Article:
NEW YORK — In a monumental effort to recreate and produce the 1950s blockbuster "Ben-Hur" for modern audiences, Hollywood power couple Roma Downey and Mark Burnett took a page from Mel Gibson's playbook. The duo shot a remake of the classic film in Matera, Italy — one of the same locations that Gibson used in his 2004 megahit "The Passion of the Christ."
Downey, who screened clips of the film at a private event at the Sheen Center in New York City on Oct. 9, explained why they chose the location to bring their version of first century Jerusalem to life.
"Matera is absolutely gorgeous. It's where Mel Gibson filmed 'The Passion of the Christ.' It's a beautiful, interesting-looking town that's carved out of rock and had all these caves and was able to provide for us on the film a geography and landscape of rocky terrain, because, of course, we couldn't shoot in Jerusalem," said Downey.
"It gave us our Jerusalem exteriors and absolutely beautiful winding streets and hillsides. They had the texture, roughness and feel of what we were looking [for] that portion of the movie," she added.
The "Ben-Hur" remake stars "American Hustle's" Jack Huston as Judah Ben-Hur, the Palestinian Jewish protagonist who battles the Roman Empire at the time of Christ, and features appearances by Jesus, who is played by Rodrigo Santoro. Morgan Freeman also stars in the film as Ilderim.
The complex tale, originally delivered with Charlton Heston as the front man and William Wyler as director in 1959, has had a great impact on those who have seen it over the years, but Downey thinks a reimagining is in order because many teenagers and young adults have never even heard of it.
"It was very terrifying for us to tackle [a movie] that is engraved not just in the minds and memories of people, but in their hearts. The 1959 version is one of those films that people remember who they watched it with or the feelings that it evoked. But 1959 is a long time ago and when Mark and I told our kids we were working on [the remake] my kids, who range in age from 18 to 22, said 'Ben-Who?'" said Downey.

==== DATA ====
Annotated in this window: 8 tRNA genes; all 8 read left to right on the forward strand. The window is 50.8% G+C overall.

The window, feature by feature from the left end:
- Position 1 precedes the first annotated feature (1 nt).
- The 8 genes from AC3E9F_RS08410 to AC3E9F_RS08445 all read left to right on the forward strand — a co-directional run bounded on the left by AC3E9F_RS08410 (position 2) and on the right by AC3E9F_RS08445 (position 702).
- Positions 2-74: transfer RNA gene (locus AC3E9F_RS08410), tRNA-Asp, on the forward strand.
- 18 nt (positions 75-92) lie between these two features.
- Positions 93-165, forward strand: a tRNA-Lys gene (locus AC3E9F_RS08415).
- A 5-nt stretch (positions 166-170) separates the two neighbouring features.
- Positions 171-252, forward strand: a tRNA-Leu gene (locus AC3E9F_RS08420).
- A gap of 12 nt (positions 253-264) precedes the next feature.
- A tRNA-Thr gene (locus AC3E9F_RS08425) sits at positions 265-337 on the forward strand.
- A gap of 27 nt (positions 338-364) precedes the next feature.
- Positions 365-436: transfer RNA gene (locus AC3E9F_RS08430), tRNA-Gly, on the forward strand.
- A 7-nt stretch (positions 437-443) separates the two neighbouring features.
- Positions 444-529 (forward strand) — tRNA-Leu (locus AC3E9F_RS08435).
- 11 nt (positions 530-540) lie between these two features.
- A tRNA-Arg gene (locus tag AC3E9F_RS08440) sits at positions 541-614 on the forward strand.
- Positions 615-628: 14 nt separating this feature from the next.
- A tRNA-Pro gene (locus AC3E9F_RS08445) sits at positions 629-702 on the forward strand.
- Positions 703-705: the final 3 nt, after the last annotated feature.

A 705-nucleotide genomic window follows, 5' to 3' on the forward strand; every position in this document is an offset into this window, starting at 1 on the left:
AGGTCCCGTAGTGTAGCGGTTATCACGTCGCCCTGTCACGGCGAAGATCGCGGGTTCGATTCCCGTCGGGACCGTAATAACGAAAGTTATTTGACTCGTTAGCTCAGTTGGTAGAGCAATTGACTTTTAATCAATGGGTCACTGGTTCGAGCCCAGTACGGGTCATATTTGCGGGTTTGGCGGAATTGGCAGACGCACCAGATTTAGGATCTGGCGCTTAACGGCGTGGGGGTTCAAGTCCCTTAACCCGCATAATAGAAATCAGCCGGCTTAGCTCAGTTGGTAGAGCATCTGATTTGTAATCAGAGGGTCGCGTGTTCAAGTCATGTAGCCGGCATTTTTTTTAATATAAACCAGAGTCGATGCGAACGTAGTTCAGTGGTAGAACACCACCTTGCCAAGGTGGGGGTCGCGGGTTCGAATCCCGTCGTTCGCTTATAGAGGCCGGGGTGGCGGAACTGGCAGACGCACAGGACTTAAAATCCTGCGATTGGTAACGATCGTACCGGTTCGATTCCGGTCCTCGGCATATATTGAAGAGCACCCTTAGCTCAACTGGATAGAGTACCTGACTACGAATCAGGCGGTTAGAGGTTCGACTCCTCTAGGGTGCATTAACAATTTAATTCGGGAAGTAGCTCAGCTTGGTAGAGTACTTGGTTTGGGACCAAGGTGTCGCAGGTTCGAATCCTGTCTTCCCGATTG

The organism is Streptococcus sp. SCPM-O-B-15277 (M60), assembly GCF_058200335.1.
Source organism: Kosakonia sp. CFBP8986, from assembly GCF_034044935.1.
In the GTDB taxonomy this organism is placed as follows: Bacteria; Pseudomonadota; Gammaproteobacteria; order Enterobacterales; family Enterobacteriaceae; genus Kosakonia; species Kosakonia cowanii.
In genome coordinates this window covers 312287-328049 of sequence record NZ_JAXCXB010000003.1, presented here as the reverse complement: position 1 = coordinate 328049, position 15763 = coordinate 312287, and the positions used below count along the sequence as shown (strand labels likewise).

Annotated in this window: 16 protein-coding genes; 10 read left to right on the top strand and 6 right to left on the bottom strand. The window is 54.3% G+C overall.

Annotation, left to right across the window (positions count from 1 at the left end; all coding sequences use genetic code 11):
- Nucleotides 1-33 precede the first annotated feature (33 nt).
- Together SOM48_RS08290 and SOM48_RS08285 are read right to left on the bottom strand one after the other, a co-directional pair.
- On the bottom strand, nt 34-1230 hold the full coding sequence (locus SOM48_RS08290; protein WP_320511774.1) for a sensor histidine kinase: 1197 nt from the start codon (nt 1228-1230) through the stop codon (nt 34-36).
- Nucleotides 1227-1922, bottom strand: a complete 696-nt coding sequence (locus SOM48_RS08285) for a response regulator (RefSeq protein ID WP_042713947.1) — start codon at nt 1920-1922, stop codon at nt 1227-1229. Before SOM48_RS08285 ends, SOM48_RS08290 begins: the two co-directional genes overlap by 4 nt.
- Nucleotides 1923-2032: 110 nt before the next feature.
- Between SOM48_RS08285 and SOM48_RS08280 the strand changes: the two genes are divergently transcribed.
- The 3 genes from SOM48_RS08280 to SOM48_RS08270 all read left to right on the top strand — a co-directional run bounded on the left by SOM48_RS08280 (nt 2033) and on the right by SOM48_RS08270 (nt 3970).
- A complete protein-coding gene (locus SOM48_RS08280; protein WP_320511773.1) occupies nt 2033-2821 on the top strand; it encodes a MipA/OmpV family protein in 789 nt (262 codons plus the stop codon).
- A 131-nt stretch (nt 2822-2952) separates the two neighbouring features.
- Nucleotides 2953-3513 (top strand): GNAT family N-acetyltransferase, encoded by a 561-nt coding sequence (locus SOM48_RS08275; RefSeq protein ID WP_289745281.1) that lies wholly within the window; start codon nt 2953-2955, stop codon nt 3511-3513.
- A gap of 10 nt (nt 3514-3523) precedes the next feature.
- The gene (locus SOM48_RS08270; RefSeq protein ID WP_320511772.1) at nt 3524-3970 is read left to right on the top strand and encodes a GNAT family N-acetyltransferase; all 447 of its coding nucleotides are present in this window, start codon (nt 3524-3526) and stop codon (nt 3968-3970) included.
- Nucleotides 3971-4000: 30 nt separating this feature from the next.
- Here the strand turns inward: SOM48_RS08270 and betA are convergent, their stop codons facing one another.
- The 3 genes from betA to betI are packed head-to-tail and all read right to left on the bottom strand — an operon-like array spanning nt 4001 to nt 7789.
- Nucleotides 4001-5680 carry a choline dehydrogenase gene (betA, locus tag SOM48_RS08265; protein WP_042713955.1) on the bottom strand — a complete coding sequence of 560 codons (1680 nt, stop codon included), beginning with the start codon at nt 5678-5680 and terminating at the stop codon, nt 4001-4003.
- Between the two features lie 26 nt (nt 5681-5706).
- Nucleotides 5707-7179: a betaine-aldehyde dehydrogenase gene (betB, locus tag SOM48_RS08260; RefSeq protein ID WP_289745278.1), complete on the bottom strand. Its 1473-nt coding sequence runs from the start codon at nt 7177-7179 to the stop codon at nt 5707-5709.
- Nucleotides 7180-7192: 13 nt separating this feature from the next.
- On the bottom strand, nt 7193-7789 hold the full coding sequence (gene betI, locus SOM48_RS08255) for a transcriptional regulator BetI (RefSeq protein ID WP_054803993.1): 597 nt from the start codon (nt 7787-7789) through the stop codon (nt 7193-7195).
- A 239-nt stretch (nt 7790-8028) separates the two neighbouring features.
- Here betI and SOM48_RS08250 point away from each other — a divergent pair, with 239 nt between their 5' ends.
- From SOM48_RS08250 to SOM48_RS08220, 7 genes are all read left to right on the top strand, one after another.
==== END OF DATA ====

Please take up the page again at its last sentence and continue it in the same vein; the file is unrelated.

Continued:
"It's a great story and it needs to be told again. And if you thought the [original] chariot race was amazing, wait until you see [the new one]. It's going to knock your socks off," she exclaimed.
The new "Ben-Hur," directed by Timur Bekambetov, has been re-written for modern audiences and will feature Jesus talking and interacting directly with the main character, unlike the original which showed shadows of Him.
And even though the film is a complete revamp, the strong message of faith and fulfillment will still be delivered as powerfully as it was in the original, according to Downey.
The storyline follows the character Judah Ben-Hur, who believes he can find fulfillment by winning a chariot race, but that is not the case. His encounters with Jesus Christ completely turn his life upside down in ways that getting what he wanted never could.
"Ultimately [Judah Ben-Hur] brings a hardened heart until the end of the movie where he's angry and has a desire for revenge. And through an encounter with Jesus he ultimately lays this down and it's an extraordinary moment in film," said Downey.
Ben-Hur has an opportunity in the film to give Jesus water as he's being taken to be crucified. In that scene a Roman soldier kicks him for the gesture and Ben-Hur picks up a rock to retaliate. Jesus stops him before he can strike the soldier and says, "I give my life of my own free will."
Judah Ben-Hur is left in a state of shock after the encounter and he makes the journey to Golgotha to witness the crucifixion first-hand.
"He hears Jesus say from the cross 'Father forgive them, they know not what they do,' and he has this moment of transformation where he finally understands that the only way forward is forgiveness. And he has this moment of conversion and he drops to his knees," said Downey while describing the scene.
"Ben-Hur" will be released in 2016.